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As a pioneer of nuclear technology, the UK has accumulated a diverse legacy of higher-activity radioactive waste.
This evening lecture, based on the paper that won the James Watt Medal in 2016, will discuss plans for implementing UK government policy for the safe geological disposal of UK’s radioactive waste.
The presentation will be followed by questions and answers session and a drinks reception.
18:00 Registration and refreshments
18:30 Welcome from the Chair
18:35 Main lecture
19:15 Questions and answers session
19:35 Summation from the Chair
19:40 Drinks reception
The paper that forms the basis of this presentation won the James Watt Medal at the 2016 ICE Annual Award Ceremony. This medal is awarded for papers that have substantial mechanical engineering content.
Born in Plymouth and educated at Queens College Taunton, Corderoy joined the Royal Navy in 1985 and completed initial officer training at Britannia Royal Naval College and in the Fleet.
Completing a first degree he graduated from the Royal Naval Engineering College (RNEC), and commenced submarine and nuclear courses in preparation for appointments as a nuclear marine engineer. In Sep 2013 he was promoted to Commodore and was appointed to the role Director of Nuclear Propulsion and Head of the DE&S Nuclear Propulsion Project Team based in Abbey Wood, Bristol. In April 2016 John joined Radioactive Waste Management Limited as their Science and Technology Director.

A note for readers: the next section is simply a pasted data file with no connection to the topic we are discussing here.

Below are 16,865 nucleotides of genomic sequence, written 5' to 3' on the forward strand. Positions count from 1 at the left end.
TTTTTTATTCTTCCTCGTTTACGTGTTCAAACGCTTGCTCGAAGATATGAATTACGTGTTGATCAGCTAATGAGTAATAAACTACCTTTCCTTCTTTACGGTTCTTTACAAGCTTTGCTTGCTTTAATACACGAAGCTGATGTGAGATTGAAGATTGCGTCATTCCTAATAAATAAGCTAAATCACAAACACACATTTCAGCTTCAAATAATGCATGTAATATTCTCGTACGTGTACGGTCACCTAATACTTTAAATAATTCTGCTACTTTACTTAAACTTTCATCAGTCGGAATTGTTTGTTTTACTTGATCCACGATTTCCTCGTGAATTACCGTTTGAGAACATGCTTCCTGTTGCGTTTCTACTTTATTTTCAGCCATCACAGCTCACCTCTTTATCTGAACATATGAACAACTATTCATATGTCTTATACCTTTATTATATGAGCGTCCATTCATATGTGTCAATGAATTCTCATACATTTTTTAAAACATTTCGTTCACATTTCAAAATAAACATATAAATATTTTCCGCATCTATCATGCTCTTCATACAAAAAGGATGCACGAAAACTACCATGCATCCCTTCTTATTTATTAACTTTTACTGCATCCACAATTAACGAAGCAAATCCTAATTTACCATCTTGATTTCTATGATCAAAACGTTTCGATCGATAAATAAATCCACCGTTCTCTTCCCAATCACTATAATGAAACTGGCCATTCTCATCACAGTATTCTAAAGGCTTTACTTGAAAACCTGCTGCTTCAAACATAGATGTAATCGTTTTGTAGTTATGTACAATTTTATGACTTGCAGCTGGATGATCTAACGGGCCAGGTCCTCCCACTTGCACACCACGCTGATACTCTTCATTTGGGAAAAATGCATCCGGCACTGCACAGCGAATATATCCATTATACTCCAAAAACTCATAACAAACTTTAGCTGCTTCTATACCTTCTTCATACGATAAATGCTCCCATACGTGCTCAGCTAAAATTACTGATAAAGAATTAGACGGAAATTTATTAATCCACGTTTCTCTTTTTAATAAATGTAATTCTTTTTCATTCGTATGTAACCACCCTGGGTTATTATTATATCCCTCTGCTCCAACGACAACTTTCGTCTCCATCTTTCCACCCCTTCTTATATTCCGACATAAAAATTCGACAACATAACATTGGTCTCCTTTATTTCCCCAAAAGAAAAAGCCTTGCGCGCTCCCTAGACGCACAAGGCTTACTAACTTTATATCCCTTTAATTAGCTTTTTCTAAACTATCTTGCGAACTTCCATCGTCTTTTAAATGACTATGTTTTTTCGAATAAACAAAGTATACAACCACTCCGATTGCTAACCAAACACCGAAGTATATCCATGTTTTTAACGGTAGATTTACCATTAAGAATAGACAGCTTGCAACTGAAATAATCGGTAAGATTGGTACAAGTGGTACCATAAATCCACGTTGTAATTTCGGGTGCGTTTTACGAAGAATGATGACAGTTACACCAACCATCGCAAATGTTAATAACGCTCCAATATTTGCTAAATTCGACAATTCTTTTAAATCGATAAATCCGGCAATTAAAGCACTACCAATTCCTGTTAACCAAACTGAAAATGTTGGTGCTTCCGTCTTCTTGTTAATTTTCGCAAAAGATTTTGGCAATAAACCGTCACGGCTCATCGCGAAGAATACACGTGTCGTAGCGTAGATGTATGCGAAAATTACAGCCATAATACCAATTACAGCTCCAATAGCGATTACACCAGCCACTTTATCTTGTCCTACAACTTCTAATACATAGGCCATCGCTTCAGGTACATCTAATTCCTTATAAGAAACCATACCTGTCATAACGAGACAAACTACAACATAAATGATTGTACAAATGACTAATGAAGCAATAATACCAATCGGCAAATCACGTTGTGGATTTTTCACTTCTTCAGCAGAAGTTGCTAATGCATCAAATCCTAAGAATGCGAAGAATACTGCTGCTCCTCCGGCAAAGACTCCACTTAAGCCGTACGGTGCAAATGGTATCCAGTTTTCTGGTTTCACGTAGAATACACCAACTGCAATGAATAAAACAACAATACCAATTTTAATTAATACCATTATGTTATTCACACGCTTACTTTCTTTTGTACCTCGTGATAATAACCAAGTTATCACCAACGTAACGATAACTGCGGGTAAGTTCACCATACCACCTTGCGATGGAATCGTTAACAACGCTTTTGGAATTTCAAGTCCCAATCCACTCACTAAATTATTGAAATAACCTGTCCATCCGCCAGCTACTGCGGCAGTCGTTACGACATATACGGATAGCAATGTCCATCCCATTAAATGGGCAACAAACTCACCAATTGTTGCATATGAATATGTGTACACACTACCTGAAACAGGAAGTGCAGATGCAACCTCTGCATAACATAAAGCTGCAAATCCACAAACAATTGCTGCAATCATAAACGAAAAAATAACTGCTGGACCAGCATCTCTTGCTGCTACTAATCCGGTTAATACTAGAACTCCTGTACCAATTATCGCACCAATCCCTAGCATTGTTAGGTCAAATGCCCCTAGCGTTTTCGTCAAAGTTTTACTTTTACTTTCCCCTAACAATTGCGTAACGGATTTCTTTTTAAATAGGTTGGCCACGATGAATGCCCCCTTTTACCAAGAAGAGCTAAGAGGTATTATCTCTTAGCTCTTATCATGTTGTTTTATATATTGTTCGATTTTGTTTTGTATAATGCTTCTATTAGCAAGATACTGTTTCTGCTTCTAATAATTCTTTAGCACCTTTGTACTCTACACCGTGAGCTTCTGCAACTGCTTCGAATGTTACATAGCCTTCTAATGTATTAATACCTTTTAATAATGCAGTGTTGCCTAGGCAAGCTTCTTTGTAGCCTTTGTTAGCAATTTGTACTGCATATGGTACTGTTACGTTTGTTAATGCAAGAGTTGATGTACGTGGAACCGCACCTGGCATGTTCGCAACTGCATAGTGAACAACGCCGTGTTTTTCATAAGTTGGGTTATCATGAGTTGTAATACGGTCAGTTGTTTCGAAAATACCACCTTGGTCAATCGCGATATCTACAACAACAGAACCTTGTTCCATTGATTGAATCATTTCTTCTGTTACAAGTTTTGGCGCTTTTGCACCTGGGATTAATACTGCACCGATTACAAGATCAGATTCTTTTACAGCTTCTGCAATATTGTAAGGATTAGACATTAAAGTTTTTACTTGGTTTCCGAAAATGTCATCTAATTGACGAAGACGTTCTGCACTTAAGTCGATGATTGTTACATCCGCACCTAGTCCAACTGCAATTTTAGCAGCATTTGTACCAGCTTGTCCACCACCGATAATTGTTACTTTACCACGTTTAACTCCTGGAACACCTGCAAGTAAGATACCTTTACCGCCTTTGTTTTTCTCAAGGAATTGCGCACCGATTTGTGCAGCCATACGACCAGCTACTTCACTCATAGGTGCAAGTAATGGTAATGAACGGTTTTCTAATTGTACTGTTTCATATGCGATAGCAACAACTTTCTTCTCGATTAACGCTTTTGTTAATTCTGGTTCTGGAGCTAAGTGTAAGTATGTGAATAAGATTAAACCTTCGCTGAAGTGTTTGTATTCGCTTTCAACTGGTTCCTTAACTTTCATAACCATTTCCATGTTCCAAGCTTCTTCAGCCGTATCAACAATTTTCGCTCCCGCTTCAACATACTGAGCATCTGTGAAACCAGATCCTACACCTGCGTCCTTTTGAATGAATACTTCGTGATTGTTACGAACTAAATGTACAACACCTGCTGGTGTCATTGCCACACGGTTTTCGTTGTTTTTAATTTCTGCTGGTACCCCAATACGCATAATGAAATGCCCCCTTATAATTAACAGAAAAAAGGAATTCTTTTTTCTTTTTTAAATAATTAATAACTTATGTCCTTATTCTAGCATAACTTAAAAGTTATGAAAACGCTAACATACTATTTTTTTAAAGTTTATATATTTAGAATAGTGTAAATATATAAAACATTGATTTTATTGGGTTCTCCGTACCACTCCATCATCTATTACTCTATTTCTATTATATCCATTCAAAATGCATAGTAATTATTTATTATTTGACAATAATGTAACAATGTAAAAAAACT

Cherry is the Chief Scientific Advisor to Radioactive Waste Management and an Honorary Professor at the University of Birmingham.
As Chief Scientific Advisor, Cherry provides authoritative scientific advice and challenge to Radioactive Waste Management (RWM) in support of its activities. She works right across the organisation, covering implementing geological disposal and the advice which RWM gives to waste producers who need to package their wastes now.
Cherry oversees a number of RWM’s key relationships, particularly with the organisations responsible for implementing geological disposal overseas and with international organisations, primarily the Nuclear Energy Agency of the Organisation for Economic Co-operation and Development, the International Atomic Energy Authority and the European Commission. She sits on a number of international working groups, preparing guidance to support the implementation of geological disposal.
She has an MA in Natural Sciences and a PhD in Materials Science from Cambridge University and over 25 years’ experience in geological disposal.